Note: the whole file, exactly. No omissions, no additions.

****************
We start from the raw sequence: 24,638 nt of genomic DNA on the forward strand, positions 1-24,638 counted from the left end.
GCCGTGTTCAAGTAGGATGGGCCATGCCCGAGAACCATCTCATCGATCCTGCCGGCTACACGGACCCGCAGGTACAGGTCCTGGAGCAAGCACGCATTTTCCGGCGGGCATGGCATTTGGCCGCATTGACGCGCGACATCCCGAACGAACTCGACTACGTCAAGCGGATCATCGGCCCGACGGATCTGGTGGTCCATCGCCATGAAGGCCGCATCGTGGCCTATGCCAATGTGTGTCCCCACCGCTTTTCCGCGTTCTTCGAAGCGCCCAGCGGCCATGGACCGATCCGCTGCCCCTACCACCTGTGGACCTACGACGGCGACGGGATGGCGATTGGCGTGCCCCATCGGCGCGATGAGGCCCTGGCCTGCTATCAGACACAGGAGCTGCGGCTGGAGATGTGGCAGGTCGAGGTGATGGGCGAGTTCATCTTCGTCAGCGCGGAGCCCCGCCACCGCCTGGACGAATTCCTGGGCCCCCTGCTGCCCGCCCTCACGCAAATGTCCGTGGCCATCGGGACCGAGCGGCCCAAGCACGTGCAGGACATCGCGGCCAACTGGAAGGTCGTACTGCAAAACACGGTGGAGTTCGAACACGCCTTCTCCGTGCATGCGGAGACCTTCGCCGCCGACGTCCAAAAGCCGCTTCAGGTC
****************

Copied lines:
We start from the raw sequence: 24,638 nt of genomic DNA on the forward strand, positions 1-24,638 counted from the left end.
GCCGTGTTCAAGTAGGATGGGCCATGCCCGAGAACCATCTCATCGATCCTGCCGGCTACACGGACCCGCAGGTACAGGTCCTGGAGCAAGCACGCATTTTCCGGCGGGCATGGCATTTGGCCGCATTGACGCGCGACATCCCGAACGAACTCGACTACGTCAAGCGGATCATCGGCCCGACGGATCTGGTGGTCCATCGCCATGAAGGCCGCATCGTGGCCTATGCCAATGTGTGTCCCCACCGCTTTTCCGCGTTCTTCGAAGCGCCCAGCGGCCATGGACCGATCCGCTGCCCCTACCACCTGTGGACCTACGACGGCGACGGGATGGCGATTGGCGTGCCCCATCGGCGCGATGAGGCCCTGGCCTGCTATCAGACACAGGAGCTGCGGCTGGAGATGTGGCAGGTCGAGGTGATGGGCGAGTTCATCTTCGTCAGCGCGGAGCCCCGCCACCGCCTGGACGAATTCCTGGGCCCCCTGCTGCCCGCCCTCACGCAAATGTCCGTGGCCATCGGGACCGAGCGGCCCAAGCACGTGCAGGACATCGCGGCCAACTGGAAGGTCGTACTGCAAAACACGGTGGAGTTCGAACACGCCTTCTCCGTGCATGCGGAGACCTTCGCCGCCGACGTCCAAAAGCCGCTTCAGGTC